About five months into 2019, General Electric (GE) CEO Larry Culp is staying on message.
It’s unclear though if beleaguered GE investors want to hear his message, however.
Culp reiterated at an investor conference on Thursday that 2019 would be a “reset year” for the industrial icon. It’s a phrase Culp uttered twice on the company’s first quarter earnings call in late April. Culp said he expects 2019 to be a “challenging” year for free cash flow. He added that second quarter free cash flow would also be “challenging.”
Culp said he isn’t “thrilled” about the free cash flow outlook.
Culp reiterated a free cash outflow of $1 billion to $2 billion in the second quarter.
GE shares weakened after Culp’s comments to $9.38 a share.
The comments are not too far off from ones Culp made a week or so ago another investor conference. Culp also continued to lay out the efforts by his team to reduce GE’s debt-laden balance sheet and improve the fundamentals of all its businesses (notably, the power division).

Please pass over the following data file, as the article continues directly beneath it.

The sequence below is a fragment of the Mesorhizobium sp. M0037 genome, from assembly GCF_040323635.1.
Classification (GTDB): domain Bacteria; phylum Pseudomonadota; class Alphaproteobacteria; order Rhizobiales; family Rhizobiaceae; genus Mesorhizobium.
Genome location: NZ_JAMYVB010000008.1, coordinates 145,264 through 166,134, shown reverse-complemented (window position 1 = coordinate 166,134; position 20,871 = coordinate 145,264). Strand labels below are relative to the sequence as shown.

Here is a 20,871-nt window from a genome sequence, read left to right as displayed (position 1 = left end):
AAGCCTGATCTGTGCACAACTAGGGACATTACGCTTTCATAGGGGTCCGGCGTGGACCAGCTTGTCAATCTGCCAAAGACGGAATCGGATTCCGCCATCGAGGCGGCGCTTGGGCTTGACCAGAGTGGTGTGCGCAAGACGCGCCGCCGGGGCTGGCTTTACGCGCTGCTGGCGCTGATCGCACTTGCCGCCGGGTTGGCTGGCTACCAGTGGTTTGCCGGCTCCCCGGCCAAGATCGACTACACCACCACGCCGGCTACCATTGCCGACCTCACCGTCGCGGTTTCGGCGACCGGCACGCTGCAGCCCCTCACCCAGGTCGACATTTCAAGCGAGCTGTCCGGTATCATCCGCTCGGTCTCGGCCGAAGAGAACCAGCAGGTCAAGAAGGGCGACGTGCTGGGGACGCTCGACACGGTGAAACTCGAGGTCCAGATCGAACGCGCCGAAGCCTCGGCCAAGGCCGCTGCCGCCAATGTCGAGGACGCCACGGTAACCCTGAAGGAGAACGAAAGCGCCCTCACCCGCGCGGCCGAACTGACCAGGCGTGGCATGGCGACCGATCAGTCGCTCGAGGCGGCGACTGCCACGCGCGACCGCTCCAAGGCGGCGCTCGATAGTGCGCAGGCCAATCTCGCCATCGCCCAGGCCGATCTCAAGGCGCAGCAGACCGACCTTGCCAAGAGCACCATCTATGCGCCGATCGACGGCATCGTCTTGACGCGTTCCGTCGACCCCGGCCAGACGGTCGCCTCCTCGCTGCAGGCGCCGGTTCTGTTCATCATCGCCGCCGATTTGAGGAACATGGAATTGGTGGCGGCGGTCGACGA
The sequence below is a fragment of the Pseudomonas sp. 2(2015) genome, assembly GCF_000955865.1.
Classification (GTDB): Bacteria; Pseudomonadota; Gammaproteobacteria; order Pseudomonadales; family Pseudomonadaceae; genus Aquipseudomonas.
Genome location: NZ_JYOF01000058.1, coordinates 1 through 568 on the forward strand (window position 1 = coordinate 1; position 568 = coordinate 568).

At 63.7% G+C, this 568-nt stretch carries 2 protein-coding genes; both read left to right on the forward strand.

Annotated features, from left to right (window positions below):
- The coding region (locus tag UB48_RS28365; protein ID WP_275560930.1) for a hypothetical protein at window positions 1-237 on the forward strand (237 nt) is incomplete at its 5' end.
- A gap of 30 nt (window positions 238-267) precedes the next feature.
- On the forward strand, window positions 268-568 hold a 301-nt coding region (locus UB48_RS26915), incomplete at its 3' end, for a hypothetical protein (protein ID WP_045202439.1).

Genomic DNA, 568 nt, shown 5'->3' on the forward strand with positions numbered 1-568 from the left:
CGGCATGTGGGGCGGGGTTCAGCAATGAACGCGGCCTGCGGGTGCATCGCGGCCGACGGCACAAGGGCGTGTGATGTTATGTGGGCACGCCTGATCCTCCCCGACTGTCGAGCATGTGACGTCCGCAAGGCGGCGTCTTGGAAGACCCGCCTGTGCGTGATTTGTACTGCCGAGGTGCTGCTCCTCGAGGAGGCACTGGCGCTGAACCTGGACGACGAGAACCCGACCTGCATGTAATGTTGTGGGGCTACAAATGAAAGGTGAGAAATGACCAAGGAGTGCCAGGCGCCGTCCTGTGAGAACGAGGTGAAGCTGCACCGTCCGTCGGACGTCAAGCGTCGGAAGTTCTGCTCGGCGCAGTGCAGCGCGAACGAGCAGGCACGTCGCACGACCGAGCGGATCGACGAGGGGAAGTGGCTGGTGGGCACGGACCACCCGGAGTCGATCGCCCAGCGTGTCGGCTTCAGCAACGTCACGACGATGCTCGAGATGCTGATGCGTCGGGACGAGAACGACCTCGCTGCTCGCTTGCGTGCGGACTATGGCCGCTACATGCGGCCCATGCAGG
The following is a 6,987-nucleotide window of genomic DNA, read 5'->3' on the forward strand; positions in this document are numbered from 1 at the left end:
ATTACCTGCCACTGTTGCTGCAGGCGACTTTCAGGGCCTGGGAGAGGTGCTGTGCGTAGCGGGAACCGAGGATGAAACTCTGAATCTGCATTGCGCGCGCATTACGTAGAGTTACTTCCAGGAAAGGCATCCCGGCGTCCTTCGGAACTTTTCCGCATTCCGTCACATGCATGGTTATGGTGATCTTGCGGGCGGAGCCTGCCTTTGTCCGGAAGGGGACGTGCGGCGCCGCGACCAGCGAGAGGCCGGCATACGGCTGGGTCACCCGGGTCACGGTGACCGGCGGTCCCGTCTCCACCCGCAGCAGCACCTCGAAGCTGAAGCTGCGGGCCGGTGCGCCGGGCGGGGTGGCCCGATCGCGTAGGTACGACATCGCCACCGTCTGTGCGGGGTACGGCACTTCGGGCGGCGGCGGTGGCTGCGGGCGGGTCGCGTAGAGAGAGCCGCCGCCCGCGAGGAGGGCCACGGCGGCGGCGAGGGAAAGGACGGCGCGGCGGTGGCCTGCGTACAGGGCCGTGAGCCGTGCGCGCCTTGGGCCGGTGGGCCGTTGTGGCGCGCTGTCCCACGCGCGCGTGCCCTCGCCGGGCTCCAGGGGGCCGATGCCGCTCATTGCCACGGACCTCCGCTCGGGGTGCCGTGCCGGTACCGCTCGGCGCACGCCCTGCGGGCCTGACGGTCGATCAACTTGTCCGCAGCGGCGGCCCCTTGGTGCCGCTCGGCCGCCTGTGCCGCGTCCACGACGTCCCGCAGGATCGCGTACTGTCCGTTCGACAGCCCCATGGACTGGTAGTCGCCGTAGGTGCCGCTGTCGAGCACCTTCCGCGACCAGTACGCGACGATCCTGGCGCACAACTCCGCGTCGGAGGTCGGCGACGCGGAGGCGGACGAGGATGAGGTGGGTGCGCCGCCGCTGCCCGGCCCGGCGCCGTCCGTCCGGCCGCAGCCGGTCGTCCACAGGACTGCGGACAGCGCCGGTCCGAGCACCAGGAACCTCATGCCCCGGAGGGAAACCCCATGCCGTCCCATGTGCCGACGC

What GE is doing
For GE, the continued pressured free cash flow is a byproduct of ongoing struggles in most areas of its business — notably the key power business.
GE saw operating profit margins decline in two of its six business segments in the first quarter (aviation and power). The renewable energy business swung to a loss of $162 million versus a profit of $77 million a year ago.
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